The use of farmyard manure to improve soil productivity is a key element in mixed crop/livestock farming systems. Browse/maize silage mixtures (20% browse DM basis) of Calliandra, Gliricidia, and Leucaena and maize silage alone and their corresponding cattle faecal manure were applied to the soil to determine their effect on soil productivity. Hopi Red Dye Amaranthus (Amaranthus cruentus) was used as the test crop. Its dry matter (DM) yield, and crude protein and fiber content were determined. The browse/maize silages had higher total N and narrower C:N ratio than that of maize silage alone. Calliandra/maize silage mixture had higher levels of ADFN and lignin. Cattle faecal manure derived from the browse/maize silages had higher total N and ADFN content and narrower C:N ratios compared to the faecal manure from maize silage alone. Application of the browse/maize silages and the corresponding cattle faecal manures raised C, N and C:N of the soil compared to the control soil. The treated soils maintained higher levels of C and N up to the third crop but the C:N ratios were similar with the control soil. Amaranthus DM yield was highest with faecal manure treatments. Treatments with silages had no DM yield advantage over the control soil. Addition of faecal manure from maize silage alone gave highest DM yield followed by feacal manure from Gliricidia/maize and Leucaena/maize silages. Faecal manure from Calliandra/maize silage gave lower yields in spite of having similar levels of N. Much of its N was fiber bound, thus limiting availability of the N for plant growth.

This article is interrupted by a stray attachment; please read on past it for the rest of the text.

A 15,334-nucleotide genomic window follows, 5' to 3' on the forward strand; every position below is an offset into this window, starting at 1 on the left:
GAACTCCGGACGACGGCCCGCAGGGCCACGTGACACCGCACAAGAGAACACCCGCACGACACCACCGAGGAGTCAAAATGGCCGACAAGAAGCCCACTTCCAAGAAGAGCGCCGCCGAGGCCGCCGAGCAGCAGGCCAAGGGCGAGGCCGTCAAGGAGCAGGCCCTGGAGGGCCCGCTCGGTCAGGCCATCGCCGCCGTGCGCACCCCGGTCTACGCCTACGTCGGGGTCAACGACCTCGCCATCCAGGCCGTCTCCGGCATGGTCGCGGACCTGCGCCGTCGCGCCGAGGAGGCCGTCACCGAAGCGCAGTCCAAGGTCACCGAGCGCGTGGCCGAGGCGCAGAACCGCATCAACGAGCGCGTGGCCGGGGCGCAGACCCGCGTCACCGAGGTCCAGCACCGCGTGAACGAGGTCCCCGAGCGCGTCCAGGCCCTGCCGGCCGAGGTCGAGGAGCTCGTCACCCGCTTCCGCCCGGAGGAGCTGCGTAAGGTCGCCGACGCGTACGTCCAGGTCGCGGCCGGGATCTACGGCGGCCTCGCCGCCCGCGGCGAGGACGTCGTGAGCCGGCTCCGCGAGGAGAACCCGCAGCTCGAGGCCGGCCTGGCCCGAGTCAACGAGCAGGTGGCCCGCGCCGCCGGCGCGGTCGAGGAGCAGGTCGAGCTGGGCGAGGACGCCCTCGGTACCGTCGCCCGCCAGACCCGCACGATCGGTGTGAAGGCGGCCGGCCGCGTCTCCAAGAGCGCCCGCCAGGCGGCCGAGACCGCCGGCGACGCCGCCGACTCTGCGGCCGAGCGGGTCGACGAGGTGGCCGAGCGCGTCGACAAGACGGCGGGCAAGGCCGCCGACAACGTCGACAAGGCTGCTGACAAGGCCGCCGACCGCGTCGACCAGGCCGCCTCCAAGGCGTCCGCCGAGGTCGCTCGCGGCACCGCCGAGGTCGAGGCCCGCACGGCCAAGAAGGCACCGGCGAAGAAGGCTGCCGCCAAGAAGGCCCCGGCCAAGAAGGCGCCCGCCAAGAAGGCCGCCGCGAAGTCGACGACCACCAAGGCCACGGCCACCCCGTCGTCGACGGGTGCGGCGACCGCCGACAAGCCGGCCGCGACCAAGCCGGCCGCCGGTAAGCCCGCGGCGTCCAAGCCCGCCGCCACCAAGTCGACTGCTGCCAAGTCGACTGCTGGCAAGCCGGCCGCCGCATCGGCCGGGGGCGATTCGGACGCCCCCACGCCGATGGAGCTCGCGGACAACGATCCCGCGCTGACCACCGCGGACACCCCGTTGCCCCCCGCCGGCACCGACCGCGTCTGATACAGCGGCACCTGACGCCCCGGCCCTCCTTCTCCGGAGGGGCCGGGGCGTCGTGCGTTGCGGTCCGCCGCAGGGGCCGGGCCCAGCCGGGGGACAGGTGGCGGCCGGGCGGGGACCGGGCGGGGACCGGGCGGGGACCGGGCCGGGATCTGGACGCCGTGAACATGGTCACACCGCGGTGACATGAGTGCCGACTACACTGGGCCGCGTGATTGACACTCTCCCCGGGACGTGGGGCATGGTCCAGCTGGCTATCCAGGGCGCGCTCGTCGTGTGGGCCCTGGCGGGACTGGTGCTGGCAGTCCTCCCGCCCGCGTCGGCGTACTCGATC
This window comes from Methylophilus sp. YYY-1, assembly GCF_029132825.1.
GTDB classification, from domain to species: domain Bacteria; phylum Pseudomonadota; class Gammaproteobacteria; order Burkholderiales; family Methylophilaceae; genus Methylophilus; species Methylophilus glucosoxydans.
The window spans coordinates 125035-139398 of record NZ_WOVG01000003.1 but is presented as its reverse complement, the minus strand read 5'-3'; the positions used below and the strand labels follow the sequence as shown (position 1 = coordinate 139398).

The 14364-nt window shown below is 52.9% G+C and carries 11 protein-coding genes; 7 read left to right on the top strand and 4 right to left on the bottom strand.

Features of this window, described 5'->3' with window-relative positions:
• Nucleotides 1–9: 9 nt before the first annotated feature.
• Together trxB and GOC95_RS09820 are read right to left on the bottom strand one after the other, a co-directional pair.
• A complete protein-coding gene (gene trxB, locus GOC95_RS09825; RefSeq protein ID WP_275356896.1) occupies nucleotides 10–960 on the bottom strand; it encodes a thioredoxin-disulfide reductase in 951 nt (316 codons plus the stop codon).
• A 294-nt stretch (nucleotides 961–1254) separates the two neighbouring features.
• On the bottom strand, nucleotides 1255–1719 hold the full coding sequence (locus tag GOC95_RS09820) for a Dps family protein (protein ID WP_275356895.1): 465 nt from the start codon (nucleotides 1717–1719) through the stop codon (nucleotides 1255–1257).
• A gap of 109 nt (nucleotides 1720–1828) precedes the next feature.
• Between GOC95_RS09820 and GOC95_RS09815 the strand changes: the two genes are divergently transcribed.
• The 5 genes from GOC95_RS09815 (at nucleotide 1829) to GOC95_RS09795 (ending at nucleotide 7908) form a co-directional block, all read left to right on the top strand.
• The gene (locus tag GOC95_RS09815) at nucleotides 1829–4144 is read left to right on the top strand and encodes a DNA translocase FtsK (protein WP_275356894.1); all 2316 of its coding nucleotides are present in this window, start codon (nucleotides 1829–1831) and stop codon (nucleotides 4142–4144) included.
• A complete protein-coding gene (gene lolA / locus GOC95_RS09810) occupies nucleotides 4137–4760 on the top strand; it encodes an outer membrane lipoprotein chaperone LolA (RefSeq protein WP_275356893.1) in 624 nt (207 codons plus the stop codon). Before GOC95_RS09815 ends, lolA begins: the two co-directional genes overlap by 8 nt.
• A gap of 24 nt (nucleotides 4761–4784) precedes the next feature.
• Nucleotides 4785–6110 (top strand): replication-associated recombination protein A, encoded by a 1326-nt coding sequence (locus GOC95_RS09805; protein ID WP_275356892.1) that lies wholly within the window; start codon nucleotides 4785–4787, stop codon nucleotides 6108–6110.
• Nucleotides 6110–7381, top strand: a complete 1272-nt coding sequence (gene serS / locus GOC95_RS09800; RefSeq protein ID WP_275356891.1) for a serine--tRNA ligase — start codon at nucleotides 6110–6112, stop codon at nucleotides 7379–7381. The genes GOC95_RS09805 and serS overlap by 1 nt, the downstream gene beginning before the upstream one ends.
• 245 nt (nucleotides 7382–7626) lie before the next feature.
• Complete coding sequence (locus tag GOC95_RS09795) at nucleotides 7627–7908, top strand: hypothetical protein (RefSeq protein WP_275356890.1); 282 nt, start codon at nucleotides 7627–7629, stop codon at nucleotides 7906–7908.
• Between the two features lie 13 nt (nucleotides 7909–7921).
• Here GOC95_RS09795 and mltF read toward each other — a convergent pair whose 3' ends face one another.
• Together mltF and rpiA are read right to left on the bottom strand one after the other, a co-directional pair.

Key words: Calliandra, Gliricidia, Leucaena, Amaranthus, browse.
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